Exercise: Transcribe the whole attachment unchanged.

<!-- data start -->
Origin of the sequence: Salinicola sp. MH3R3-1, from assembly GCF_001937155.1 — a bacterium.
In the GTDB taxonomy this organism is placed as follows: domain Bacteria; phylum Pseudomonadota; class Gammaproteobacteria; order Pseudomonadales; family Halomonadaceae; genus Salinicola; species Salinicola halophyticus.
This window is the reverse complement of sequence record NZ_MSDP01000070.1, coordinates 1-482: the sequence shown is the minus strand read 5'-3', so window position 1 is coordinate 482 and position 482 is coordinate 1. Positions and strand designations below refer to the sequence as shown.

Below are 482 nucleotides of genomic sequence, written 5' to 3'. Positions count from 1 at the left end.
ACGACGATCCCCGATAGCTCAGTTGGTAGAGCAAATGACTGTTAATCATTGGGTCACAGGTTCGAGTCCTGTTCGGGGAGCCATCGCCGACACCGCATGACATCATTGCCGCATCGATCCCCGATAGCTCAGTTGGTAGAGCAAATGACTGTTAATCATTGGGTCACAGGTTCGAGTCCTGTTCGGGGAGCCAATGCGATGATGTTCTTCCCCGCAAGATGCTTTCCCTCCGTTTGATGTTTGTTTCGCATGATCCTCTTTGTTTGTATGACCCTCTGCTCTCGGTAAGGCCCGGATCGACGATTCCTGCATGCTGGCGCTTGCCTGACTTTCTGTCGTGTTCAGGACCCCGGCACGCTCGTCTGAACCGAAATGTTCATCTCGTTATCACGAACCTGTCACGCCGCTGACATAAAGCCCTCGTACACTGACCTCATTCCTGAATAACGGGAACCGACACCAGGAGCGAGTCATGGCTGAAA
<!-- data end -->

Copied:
Origin of the sequence: Salinicola sp. MH3R3-1, from assembly GCF_001937155.1 — a bacterium.
In the GTDB taxonomy this organism is placed as follows: domain Bacteria; phylum Pseudomonadota; class Gammaproteobacteria; order Pseudomonadales; family Halomonadaceae; genus Salinicola; species Salinicola halophyticus.
This window is the reverse complement of sequence record NZ_MSDP01000070.1, coordinates 1-482: the sequence shown is the minus strand read 5'-3', so window position 1 is coordinate 482 and position 482 is coordinate 1. Positions and strand designations below refer to the sequence as shown.

Below are 482 nucleotides of genomic sequence, written 5' to 3'. Positions count from 1 at the left end.
ACGACGATCCCCGATAGCTCAGTTGGTAGAGCAAATGACTGTTAATCATTGGGTCACAGGTTCGAGTCCTGTTCGGGGAGCCATCGCCGACACCGCATGACATCATTGCCGCATCGATCCCCGATAGCTCAGTTGGTAGAGCAAATGACTGTTAATCATTGGGTCACAGGTTCGAGTCCTGTTCGGGGAGCCAATGCGATGATGTTCTTCCCCGCAAGATGCTTTCCCTCCGTTTGATGTTTGTTTCGCATGATCCTCTTTGTTTGTATGACCCTCTGCTCTCGGTAAGGCCCGGATCGACGATTCCTGCATGCTGGCGCTTGCCTGACTTTCTGTCGTGTTCAGGACCCCGGCACGCTCGTCTGAACCGAAATGTTCATCTCGTTATCACGAACCTGTCACGCCGCTGACATAAAGCCCTCGTACACTGACCTCATTCCTGAATAACGGGAACCGACACCAGGAGCGAGTCATGGCTGAAA